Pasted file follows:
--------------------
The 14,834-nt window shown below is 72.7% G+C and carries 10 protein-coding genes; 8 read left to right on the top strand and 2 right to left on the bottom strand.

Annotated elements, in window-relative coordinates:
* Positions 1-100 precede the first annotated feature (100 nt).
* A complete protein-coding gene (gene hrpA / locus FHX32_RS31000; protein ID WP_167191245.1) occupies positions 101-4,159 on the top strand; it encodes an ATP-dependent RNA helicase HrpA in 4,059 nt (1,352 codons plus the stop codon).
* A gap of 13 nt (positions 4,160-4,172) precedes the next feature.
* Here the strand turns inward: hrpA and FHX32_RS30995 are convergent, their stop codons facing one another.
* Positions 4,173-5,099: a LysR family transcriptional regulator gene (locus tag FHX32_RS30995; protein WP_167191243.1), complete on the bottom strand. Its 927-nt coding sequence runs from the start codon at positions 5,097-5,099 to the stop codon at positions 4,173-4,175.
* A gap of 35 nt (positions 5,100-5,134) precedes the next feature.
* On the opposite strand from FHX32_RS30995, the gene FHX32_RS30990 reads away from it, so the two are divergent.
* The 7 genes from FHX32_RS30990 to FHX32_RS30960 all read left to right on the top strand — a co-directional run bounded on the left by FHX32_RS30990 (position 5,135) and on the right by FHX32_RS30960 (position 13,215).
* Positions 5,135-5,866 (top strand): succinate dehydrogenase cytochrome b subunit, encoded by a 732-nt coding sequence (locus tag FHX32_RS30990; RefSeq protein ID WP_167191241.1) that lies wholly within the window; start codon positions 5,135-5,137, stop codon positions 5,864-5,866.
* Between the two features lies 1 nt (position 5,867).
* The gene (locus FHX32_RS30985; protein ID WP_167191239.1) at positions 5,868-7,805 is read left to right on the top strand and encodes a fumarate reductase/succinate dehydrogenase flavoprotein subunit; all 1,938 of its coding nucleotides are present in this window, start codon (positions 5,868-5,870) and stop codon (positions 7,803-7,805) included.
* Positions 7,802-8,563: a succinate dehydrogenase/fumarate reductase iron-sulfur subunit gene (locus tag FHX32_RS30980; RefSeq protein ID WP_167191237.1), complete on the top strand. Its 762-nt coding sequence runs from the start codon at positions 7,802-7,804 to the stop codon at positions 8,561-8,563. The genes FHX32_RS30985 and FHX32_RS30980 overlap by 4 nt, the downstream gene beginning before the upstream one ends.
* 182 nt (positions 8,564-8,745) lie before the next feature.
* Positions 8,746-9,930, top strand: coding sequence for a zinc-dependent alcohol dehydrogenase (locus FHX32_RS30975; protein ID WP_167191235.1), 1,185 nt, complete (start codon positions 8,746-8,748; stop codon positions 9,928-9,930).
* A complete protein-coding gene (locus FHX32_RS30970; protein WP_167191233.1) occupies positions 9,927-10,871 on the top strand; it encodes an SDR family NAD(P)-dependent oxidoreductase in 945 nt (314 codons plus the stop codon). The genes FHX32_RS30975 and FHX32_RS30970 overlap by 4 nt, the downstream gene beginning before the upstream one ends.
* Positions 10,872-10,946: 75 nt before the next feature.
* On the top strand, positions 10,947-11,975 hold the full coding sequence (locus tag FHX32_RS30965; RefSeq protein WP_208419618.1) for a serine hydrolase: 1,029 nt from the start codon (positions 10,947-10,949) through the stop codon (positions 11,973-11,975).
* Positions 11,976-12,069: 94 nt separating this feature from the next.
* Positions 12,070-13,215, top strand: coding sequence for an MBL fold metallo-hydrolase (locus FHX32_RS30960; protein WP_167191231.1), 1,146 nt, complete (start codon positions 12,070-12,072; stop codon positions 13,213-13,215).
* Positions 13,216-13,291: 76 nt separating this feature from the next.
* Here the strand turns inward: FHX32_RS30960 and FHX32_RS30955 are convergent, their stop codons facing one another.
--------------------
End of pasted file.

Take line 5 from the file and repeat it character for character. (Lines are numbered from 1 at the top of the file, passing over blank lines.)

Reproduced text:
* A gap of 13 nt (positions 4,160-4,172) precedes the next feature.